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Will the UK warm to Finland’s naked sauna diplomacy?

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    19 hours ago

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Image source, Tom Pilston/BBC

Finnish diplomats have used saunas as a relaxed venue for discussing international policies and solving problems for years. Now there is one in the UK. But what’s the appeal? The BBC’s James Landale joined the new sauna society inside Finland’s embassy in London to find out how it works.

Diplomacy can come in many forms; international summits, high level negotiations, and smart receptions where people sip champagne and eat fancy chocolates. But diplomats from Finland have what they say is a secret weapon, a unique way of engaging with people – just so long as they are ready to take their clothes off.

For years, there has been a diplomatic sauna society in the Finnish embassy in Washington DC, as well as others around the world. And now there is also one in the basement of the embassy in London, after it opened last year.

The format for “sauna diplomacy” is simple. Finnish diplomats invite their contacts to the UK embassy. Introductions are made, a drink is had, and then it’s time to gets changed. The women head off to the sauna by themselves. When they are done, the men have their turn. At the end, everyone gathers for another drink and a small bite to eat.


Call it naked networking. And apparently it works.

‘You can go to the bottom of things’

“Sauna is an old Finnish tradition, an integral part of Finnish way of life,” says Heli Suominen, press counsellor at UK’s Finnish embassy. Sauna diplomacy, she says, is all about building trust and forging friendships.

“It creates a good ambience for having frank discussions. The fact that you’re not fully dressed helps because everyone is equal, it’s easier to forget your roles and titles. So you can actually go to the bottom of things.” Which is one way of putting it.

The idea is that getting hot and sweaty relaxes all sides, builds trust and reduces tensions, making it easier to build relationships. And that is exactly how it was when I took part in an evening of sauna diplomacy in London.

Women in sauna at London's Finnish embassy

Image source, Tom Pilston/BBC

There are clear rules. You shower first, you wear swimwear or a towel, and men sweat with men, women with women. As you enter, you get what is called a “bum towel” to sit on for protection against the heat. The thermometer in my sauna said the temperature was about 80C. And so you then sweat and chat. Very quickly barriers are broken down.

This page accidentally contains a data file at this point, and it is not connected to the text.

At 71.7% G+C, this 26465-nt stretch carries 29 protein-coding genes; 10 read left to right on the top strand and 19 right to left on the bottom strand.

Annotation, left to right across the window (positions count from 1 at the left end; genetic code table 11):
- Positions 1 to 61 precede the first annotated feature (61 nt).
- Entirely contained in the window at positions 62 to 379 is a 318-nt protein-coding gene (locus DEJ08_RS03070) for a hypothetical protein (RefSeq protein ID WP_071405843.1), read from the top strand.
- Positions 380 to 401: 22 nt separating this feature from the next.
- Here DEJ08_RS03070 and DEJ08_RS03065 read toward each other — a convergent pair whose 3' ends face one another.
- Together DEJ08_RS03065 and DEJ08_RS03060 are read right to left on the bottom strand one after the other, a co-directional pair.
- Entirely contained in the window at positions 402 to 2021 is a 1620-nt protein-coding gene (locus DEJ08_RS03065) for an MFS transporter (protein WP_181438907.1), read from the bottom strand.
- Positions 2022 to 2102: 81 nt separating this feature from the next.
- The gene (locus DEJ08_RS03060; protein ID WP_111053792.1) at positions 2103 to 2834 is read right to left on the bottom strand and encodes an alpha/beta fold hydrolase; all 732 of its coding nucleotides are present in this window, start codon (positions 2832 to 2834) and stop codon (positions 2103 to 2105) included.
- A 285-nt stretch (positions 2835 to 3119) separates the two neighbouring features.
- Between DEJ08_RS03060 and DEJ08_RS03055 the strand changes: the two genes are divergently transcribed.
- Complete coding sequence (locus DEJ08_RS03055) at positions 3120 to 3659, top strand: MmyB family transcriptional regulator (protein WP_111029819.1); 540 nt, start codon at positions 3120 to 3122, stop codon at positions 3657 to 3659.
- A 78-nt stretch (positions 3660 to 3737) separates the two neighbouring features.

Sauna diplomacy does not work in all countries – some cultures are less accustomed to near-nudity in public – and there is something very intimate about being squeezed into a small, dimly lit space with five other men. But when I asked if anyone felt uncomfortable, no-one said yes.

Federico Bianchi, a diplomat currently working for the European Union in London, says he enjoyed it because it was so different – engaging in diplomacy without the usual tools of his trade: a sharp suit and a mobile phone.

“It is quite peculiar not to be clothed and not to be able to rely also on your look and the perception that you think your counterpart can have of you,” Bianchi offers. “You just have to rely on the naked words, and what you say.”

There have been times when Finnish leaders used the sauna for more direct diplomacy. In the 1960s, Finland’s Cold War leader – Urho Kekkonen – took the then President of the Soviet Union Nikita Khrushchev into an all-night sauna and persuaded him to allow Finland to integrate with the West. In 2005, when Vladimir Putin visited Helsinki, he had a sauna with the husband of the Finnish president, Tarja Halonen, and described it as “a wonderful experience”.

‘You want to be part of that club’

But these days sauna diplomacy is more about cultural engagement. Sanna Kangasharju, a Finnish diplomat currently working for the European Parliament, used to run the sauna society in Washington DC.

“It was hugely popular,” she says. “It became a kind of underground thing and everybody wanted to have the ticket to the sauna society. Every country has an embassy in Washington – we were all fighting for the attention of the reporters, [and] people working in Congress. And once you created something where it was a little bit difficult to get – we could invite only 25 people once a month on a Friday evening – you wanted to have that ticket.”

James Landale and friends in the sauna

Image source, Tom Pilston/BBC

Sanna feels she would not have developed such a strong network in the US capital without the sauna. “They want a special experience,” she says. “When you go to a reception and you meet other people, you can say: ‘Oh, I didn’t recognise you with your clothes on’. You want to be a part of that club.”

The elephant in the sauna for many will, of course, be sex. In some cultures, the two are linked. But not, says Heli, in Finland.

“Finnish sauna is very decidedly a non-sexual space, even more than other places where you meet people,” she explains. “It’s almost sacred to us that it’s a safe space for everyone. The point of sauna is that everyone feels comfortable and respected.”

Some diplomacy can involve eating and drinking too much. It can also involve long hours of work. But after an evening of sauna diplomacy we felt good, the strains of the day sweated into the night.

We left with a certificate declaring our membership of the Diplomatic Sauna Society. Its motto: “All people are created equal, but nowhere more so than in a sauna.”

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